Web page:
The other day, my son and I had a conversation. Well, it was mainly him talking. I was preparing for the morning i.e. getting people ready to go out the door, and he was talking about what he wanted to buy with his allowance money. Honestly, I couldn’t care less about what he wanted to waste/spend his money on this time. I was too busy trying to ensure everyone had what they needed before they went out the door (like making sure I was wearing pants before leaving).

It dawned on me because he didn’t really have many responsibilities, he could just daydream about stuff he wanted. I would guess that if he had to be responsible for everything himself (and actually attend to it), he wouldn’t have time to really daydream. (In fact, lots of kids in the world don’t have that because of the adult responsibilities they carry.) The fact is, I wonder if there are many people out there who dream too much because really, they just don’t have enough to be responsible for. Or let me shift the angle a bit: if we concentrated on issues that were much more life-impacting, we wouldn’t spend so much time on the trivial.

I remember a friend in first year when I attended Western. Really smart guy. Straight As in engineering if I recall. He was doing so well. Then came March Madness (the NCAA men’s basketball tournament). For the next 3 weeks, he was glued to the TV with all his brackets and charts. He skipped three weeks worth of classes. Essentially, he flunked out after first year, because he was so focused on something so trivial he missed what was important.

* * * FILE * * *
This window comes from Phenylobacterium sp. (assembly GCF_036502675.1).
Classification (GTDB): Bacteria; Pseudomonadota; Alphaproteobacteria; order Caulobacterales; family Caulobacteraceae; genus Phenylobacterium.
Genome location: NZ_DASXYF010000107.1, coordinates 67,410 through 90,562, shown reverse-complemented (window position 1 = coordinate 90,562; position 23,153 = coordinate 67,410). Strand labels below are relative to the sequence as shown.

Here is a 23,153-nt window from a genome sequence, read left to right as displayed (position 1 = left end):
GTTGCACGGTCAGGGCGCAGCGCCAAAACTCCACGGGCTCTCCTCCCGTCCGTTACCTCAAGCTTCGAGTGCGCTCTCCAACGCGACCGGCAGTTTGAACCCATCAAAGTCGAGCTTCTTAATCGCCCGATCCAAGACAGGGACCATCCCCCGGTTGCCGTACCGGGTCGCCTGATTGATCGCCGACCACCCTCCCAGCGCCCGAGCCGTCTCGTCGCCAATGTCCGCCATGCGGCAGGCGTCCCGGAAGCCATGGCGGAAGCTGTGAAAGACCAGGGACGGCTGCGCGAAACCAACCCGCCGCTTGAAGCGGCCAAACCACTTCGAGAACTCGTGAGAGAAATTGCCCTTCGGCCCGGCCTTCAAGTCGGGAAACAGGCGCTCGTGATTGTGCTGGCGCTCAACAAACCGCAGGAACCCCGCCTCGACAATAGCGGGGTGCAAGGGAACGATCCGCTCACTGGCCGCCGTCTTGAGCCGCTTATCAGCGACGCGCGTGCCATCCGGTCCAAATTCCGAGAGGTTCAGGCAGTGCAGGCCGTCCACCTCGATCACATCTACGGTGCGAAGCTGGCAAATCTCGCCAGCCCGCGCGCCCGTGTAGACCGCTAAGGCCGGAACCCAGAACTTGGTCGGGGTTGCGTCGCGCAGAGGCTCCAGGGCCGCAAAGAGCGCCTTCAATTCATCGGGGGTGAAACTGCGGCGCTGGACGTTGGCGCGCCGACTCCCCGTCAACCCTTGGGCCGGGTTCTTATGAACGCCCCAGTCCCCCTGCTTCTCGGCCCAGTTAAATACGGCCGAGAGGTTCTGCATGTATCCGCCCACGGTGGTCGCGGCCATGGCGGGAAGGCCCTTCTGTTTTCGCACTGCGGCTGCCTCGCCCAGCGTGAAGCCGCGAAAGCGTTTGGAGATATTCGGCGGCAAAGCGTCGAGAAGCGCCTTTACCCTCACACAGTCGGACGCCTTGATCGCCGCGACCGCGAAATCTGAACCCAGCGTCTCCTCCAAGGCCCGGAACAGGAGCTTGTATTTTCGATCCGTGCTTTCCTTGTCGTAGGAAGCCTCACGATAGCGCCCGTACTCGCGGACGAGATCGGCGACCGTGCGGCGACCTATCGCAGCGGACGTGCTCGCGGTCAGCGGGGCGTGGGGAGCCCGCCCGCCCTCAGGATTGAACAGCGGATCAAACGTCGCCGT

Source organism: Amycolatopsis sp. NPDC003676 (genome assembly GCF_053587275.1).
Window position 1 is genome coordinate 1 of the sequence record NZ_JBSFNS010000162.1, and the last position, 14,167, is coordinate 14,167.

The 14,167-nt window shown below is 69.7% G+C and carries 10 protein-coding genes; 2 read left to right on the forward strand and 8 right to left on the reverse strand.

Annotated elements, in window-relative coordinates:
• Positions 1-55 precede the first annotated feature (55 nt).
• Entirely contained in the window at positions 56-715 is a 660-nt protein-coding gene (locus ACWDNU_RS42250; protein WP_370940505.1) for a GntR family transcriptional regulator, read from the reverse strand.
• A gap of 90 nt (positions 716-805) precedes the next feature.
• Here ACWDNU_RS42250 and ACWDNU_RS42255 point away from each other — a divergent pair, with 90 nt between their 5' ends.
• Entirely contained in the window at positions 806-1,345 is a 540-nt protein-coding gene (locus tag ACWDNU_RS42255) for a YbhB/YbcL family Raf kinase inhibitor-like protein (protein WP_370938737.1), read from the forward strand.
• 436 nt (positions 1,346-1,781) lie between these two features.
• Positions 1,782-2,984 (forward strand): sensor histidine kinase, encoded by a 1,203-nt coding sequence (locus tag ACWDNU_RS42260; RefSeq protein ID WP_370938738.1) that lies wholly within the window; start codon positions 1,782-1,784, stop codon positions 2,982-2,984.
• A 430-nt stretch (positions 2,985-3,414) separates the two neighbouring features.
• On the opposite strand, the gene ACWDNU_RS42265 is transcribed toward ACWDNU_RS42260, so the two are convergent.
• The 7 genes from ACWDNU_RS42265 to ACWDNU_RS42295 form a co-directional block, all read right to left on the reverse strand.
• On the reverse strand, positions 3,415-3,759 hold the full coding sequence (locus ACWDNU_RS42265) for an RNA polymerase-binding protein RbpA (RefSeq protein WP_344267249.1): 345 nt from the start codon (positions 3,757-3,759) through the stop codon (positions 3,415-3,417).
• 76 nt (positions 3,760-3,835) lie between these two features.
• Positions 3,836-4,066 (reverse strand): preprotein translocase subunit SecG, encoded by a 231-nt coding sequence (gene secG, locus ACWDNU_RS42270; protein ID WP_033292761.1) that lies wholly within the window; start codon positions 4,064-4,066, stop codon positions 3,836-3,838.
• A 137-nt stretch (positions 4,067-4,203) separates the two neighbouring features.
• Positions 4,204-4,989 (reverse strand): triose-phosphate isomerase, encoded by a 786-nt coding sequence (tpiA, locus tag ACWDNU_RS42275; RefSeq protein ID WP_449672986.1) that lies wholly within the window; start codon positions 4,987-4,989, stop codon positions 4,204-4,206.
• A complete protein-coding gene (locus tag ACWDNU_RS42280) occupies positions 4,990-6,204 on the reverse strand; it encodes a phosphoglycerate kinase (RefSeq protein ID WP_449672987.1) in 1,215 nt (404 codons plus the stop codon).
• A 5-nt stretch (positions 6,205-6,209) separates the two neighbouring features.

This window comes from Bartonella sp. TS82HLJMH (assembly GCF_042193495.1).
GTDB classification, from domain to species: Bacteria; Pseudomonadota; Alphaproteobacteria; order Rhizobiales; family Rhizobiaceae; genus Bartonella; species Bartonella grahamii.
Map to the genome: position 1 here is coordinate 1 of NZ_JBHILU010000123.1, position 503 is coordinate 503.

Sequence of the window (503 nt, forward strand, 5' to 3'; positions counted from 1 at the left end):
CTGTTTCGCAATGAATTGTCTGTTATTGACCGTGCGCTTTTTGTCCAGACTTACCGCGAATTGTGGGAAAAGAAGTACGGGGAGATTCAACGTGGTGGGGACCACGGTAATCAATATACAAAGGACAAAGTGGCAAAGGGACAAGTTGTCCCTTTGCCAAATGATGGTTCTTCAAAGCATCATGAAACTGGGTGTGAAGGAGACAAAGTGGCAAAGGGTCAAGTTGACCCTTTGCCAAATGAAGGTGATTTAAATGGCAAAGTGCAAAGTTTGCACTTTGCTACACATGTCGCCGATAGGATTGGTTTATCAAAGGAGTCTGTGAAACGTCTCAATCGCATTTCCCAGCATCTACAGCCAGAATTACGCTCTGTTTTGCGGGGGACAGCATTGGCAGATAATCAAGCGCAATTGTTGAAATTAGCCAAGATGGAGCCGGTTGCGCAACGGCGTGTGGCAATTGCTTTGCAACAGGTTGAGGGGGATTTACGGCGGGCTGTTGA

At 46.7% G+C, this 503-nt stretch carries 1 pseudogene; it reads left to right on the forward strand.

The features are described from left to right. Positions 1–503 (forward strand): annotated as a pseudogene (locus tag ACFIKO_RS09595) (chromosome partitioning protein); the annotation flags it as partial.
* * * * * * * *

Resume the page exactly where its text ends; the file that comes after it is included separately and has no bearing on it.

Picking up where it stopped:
That being said, it doesn’t mean we need to intensively focus on life-changing issues all the time. That’s why God wants us to rest every seven days, to give our brains a rest from the weight and the pressures. To remember that our accomplishments and objectives are NOT the most important things to ourselves (and to God). That it’s good to sometimes let the brain dream (even daydream) and allow the imagination to run free.

There is a balance. If you’re finding yourself spending too much time thinking about the relatively trivial, you may want to start asking whether you’re neglecting already-given responsibilities, or if you’re missing ones you should be dedicating your energies to. (God is pretty explicit about what are some things a Christian could easily focus on if they have so much free time.) If you find yourself completely stressed and overwhelmed, it may be worth taking some time (not huge amounts, but some) to let your brain daydream a bit.

Where do you find yourself on that continuum?

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